RENO, Nev. (KOLO) - Wild horses have been in the Virginia Range for more than 100 years.
But in the last 10 years, their area to roam has become marginalized as development encroaches on their territory.
It's not uncommon for wild horses to continue on their historical path.
Only now the results are deadly; especially for them.
In the last two weeks, four wild horses have been killed in the area of Veterans Parkway and Rio Wrangler Parkway in the Damonte Ranch area.
“So I was notified last Thursday that a colt was hit on our roads here at Rio Wrangler. By Friday morning we had reader boards up to advise drivers to drive 35 miles an hour and that there are horses on the roadway,” says Naomi Duerr, a Reno City Council member who represents the area.
Unfortunately, another horse was killed in the same area on Sunday, even with those signs.
“Well right now it's not just seeing horses. We are telling you there are horses out there. So we are asking that you slow down. Slower than what the speed limit says. And be aware of your surroundings, and be prepared to have a horse walk into your travel lane,” says Lieutenant Scott Dugan with the Reno Police Department’s Traffic Division.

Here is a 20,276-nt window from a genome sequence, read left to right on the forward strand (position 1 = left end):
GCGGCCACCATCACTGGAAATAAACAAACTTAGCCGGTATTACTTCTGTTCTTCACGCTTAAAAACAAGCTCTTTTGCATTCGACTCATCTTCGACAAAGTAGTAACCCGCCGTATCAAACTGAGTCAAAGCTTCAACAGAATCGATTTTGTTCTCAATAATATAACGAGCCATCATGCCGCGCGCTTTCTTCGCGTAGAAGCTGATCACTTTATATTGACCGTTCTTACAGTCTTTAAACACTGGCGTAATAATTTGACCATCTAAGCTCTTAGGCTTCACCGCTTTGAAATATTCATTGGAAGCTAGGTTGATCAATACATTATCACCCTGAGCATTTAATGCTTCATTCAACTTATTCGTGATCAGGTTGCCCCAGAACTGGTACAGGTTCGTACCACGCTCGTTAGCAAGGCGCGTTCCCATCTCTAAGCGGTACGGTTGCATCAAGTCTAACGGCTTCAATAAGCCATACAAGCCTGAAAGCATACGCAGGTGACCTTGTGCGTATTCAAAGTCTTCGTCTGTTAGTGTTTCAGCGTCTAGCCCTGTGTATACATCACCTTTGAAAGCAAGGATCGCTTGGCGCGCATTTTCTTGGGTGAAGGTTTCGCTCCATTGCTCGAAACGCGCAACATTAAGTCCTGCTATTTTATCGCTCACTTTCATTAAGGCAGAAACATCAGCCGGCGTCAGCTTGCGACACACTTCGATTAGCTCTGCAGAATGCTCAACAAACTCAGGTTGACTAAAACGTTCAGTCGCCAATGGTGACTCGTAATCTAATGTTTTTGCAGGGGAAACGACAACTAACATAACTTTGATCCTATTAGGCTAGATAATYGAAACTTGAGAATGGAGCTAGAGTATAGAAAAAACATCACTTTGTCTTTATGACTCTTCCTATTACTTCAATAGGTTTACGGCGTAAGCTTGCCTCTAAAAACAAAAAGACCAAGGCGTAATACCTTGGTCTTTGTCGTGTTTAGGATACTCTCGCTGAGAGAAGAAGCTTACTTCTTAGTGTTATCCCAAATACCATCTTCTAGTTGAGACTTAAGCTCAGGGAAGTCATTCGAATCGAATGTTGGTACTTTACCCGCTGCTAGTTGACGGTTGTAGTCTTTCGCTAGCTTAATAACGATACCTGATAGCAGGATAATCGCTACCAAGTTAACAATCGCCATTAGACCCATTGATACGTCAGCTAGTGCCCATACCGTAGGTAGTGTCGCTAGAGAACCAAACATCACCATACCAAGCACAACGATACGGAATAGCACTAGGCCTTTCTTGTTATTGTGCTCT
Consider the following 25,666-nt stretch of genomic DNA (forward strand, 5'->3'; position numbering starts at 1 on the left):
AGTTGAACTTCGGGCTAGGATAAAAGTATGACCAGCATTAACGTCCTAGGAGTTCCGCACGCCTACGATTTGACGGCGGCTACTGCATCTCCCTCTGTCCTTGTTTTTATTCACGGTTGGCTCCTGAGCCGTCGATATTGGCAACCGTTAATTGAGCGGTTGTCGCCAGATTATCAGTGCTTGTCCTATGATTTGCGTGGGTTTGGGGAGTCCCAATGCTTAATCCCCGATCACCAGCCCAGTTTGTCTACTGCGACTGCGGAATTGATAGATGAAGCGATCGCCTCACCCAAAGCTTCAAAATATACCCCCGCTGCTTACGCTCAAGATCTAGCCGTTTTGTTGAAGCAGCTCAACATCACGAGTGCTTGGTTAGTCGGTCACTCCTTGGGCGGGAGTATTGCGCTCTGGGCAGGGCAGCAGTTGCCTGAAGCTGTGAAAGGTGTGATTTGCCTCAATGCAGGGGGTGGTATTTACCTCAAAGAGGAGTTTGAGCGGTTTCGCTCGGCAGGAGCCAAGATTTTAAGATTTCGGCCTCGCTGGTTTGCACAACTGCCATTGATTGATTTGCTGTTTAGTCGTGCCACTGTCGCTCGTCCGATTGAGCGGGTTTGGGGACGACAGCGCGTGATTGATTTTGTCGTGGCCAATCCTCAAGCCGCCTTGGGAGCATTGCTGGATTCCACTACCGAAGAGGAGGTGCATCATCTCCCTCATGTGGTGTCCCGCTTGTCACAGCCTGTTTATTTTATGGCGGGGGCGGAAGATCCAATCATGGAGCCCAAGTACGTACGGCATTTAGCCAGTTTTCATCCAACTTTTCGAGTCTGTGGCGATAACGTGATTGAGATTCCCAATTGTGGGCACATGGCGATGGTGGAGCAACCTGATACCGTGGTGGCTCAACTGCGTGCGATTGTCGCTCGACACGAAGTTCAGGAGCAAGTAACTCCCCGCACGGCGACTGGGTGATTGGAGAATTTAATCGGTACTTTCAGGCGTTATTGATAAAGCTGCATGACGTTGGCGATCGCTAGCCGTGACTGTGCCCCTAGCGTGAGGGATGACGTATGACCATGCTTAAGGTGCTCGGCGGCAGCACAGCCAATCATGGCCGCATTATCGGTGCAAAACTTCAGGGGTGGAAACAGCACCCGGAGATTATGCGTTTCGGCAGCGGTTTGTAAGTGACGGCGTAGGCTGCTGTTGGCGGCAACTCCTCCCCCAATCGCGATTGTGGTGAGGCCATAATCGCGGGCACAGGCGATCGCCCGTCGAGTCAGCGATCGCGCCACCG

Duerr says the speed change could become permanent on Rio Wrangler depending upon engineering analysis.
That may come in 30 days.
Slower speeds on Veterans Parkway will take longer.
Additional improvement in the area, like additional lighting requested by residents, will probably take even longer.
At the end of Rio Wrangler she stops to talk to bikers and drivers about a gate. She says if people in the area would make sure the gate is closed, the animals could not get out and be injured or worse.
That may be easier said than done as one man in the area told us the last gate was recently replaced as it was heavily damaged by people trying to gain access.
Another deliberate act that's adding insult to injury, is people feeding wild horses.
As the sign right next to the access gate says, that's prohibited under Nevada State Law.